You're going to get the results you're looking for if you do it yourself. You'll never be able to correct (the operative word) the problem trying to do this by hand and while the hundreds you'll spend one time having a pro fix it, you'll be able to fix it multiple times when the other problems occur.

CamaroDreams07 10-06-2013 01:10 PM

Quote:

Originally Posted by Ricamaro (Post 7068216)
Check out your local forums or try to find a local club; someone is bound to take pity on your plight and help you out. (doesn't have to be camaro only - car guys is car guys, regardless of the brand)

OR, find a good, reputable local detailer to hire.

You could spend hundreds of $$$ on polishing equipment and supplies and a lot of time learning proper technique and still not get desired results
or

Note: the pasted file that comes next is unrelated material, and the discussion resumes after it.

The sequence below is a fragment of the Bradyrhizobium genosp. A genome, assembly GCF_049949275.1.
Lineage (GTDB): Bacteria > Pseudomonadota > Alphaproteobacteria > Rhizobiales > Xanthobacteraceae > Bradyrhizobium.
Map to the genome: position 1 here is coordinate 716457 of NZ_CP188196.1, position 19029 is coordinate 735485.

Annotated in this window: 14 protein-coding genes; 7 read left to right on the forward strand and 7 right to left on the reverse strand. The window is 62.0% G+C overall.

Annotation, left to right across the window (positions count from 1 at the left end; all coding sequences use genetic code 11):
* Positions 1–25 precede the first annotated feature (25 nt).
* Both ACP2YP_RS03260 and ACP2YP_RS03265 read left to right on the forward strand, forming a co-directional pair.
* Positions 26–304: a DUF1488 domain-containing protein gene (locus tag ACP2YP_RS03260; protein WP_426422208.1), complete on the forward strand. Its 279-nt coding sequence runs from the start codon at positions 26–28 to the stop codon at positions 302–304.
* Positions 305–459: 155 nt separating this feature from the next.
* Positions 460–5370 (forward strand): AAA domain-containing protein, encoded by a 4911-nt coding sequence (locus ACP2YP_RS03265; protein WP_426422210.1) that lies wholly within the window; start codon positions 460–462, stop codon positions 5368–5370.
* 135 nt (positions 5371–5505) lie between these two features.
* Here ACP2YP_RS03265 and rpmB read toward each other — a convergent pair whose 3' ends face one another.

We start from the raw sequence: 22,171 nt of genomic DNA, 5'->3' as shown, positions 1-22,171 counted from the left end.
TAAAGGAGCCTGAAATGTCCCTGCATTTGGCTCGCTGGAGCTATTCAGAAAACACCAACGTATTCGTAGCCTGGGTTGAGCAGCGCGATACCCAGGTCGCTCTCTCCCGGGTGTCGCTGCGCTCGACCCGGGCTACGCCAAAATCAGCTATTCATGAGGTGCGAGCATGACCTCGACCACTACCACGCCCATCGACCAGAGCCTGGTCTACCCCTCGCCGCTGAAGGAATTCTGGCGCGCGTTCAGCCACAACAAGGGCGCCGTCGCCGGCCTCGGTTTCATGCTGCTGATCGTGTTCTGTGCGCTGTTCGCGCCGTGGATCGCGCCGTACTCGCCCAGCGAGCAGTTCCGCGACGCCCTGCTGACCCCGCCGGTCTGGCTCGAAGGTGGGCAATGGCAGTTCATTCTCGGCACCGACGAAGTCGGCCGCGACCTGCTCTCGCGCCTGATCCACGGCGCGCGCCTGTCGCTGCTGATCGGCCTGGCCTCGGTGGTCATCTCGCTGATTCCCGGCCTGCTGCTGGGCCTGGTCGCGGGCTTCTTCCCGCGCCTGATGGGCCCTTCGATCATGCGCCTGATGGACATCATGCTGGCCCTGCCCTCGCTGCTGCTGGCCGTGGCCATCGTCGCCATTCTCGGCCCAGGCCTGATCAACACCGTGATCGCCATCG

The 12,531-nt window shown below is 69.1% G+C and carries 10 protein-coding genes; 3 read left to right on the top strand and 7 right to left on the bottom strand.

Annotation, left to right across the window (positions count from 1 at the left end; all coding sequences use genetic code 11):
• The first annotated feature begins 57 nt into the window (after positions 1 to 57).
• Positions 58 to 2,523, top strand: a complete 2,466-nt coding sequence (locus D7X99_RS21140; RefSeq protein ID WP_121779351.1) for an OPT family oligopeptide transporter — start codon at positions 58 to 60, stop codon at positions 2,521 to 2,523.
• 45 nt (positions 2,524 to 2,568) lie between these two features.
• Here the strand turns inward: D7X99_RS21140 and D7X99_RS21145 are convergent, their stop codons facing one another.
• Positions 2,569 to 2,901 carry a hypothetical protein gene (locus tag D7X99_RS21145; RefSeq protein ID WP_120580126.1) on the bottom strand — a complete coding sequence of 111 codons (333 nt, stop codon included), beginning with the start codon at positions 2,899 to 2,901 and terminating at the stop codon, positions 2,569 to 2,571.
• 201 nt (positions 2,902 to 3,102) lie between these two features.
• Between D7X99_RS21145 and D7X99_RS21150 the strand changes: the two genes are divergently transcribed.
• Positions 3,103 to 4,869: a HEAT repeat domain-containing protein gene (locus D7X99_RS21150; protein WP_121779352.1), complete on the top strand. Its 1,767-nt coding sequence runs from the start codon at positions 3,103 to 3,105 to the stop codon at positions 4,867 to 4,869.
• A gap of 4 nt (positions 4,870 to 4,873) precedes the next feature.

you could spend the money and have a qualified professional do it right the first time.

OR...
Try this
get some Meguiar's ScratchX, Turtle Wax Color Back and Zymol Cleaner Wax (blue stuff)
Use the ScratchX first rubbing in one direction, from fender to fender (R to L), followed by the Turtle Wax at 45 deg to your previous session, followed by Zymol Front to back
It will take time and probably a couple of sessions since you are doing it by hand. Use different pads for each compound. You'll want to spend
a good amount of time and effort on your final Zymol session.

You want to go from the most abrasive (rubbing compound) to next least abrasive (ScratchX / Turtle Wax) to least abrasive (Zymol)
Wax is only a topcoat protectant, not a polish
Zymol as a final finish is not bad - be sure to mist with (distilled) water and give a final rub down after you've rubbed out the first hazing (read the directions on the bottle)

http://www.youtube.com/watch?v=c6ZZJMa540E